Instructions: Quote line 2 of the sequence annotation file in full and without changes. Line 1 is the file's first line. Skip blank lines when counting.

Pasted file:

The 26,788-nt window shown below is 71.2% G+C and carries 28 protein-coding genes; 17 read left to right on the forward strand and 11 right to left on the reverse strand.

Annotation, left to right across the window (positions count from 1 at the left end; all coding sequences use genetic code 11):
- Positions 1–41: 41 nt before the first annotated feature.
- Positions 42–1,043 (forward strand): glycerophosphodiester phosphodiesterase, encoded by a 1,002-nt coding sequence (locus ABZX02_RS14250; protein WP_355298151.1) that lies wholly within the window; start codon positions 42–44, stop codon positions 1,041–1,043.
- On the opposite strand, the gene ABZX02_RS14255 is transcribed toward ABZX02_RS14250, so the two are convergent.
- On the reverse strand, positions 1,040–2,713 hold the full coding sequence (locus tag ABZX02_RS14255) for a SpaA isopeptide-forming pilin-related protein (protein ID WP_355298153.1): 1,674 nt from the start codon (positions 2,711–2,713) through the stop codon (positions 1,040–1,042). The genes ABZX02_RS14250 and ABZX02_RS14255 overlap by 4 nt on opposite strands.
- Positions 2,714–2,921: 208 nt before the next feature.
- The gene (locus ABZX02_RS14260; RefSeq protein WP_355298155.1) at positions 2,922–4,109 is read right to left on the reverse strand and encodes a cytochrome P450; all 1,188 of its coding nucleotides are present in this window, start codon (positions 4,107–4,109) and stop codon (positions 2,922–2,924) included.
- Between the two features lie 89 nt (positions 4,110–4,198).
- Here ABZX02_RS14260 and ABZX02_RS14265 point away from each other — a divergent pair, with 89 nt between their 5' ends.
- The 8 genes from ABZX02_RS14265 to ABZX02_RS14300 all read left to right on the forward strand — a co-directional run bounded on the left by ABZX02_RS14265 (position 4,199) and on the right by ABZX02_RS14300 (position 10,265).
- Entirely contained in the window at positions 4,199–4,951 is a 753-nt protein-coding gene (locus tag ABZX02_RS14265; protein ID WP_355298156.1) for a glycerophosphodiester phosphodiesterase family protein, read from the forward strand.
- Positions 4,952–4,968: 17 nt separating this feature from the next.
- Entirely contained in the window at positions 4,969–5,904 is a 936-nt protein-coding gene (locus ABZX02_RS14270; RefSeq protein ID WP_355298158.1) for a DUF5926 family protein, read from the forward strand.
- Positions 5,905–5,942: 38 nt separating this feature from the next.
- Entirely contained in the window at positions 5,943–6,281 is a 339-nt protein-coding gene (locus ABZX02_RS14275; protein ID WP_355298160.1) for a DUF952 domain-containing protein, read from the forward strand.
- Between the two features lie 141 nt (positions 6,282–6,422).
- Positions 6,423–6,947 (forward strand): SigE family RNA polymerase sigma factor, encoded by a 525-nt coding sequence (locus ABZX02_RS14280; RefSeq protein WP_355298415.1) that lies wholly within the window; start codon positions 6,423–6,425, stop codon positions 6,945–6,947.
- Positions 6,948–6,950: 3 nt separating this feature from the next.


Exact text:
Annotation, left to right across the window (positions count from 1 at the left end; all coding sequences use genetic code 11):